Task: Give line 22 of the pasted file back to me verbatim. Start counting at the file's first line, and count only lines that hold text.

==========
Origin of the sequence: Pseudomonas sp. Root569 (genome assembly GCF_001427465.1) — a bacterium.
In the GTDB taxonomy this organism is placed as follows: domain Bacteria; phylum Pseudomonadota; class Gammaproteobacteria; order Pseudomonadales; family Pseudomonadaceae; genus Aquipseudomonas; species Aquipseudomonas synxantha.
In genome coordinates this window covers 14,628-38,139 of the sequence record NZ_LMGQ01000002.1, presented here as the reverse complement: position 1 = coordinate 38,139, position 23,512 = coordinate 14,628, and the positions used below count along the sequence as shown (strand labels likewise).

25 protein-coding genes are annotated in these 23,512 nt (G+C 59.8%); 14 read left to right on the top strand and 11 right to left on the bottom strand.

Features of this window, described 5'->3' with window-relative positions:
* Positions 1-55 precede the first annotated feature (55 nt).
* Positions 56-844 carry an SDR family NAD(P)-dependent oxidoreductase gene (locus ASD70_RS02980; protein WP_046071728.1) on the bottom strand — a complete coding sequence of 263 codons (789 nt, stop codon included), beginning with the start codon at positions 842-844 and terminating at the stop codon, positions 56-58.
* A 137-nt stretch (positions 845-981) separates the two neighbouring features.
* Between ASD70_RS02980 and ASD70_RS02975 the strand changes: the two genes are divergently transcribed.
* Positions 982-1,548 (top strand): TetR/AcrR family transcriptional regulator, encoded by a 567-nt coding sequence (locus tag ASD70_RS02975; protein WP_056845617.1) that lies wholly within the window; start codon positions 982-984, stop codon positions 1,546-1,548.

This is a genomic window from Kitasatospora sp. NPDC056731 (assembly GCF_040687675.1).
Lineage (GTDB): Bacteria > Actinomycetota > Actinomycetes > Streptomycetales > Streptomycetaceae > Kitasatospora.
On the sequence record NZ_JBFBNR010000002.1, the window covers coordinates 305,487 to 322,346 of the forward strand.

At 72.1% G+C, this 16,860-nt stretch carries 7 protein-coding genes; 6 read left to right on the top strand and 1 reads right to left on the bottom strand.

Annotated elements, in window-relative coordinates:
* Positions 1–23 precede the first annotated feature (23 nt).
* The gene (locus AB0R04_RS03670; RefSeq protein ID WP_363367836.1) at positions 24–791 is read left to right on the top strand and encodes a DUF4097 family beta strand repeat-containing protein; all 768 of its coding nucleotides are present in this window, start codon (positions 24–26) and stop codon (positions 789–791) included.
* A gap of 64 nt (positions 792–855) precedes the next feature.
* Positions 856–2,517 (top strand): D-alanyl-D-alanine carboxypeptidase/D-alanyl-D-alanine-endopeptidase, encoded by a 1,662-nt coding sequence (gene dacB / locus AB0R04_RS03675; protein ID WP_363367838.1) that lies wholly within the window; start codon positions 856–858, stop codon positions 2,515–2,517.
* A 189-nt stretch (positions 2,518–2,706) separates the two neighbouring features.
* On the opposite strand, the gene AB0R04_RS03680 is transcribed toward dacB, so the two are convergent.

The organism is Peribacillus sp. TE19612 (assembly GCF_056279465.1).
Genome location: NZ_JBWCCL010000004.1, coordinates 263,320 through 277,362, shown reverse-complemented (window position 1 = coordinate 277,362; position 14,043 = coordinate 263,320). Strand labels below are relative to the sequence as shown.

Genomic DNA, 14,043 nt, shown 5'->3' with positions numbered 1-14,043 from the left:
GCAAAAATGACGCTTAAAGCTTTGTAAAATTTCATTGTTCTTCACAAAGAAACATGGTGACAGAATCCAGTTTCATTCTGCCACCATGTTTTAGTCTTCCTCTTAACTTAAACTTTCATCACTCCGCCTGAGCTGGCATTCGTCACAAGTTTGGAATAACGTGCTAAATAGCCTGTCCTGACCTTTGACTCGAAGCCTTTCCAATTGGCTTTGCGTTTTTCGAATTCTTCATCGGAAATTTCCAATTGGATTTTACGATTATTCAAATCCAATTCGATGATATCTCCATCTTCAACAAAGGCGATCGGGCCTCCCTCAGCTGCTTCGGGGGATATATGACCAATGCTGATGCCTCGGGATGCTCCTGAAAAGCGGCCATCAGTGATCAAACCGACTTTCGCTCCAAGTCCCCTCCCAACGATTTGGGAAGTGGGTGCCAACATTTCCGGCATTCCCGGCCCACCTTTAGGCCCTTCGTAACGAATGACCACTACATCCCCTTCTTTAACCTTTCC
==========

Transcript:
The organism is Peribacillus sp. TE19612 (assembly GCF_056279465.1).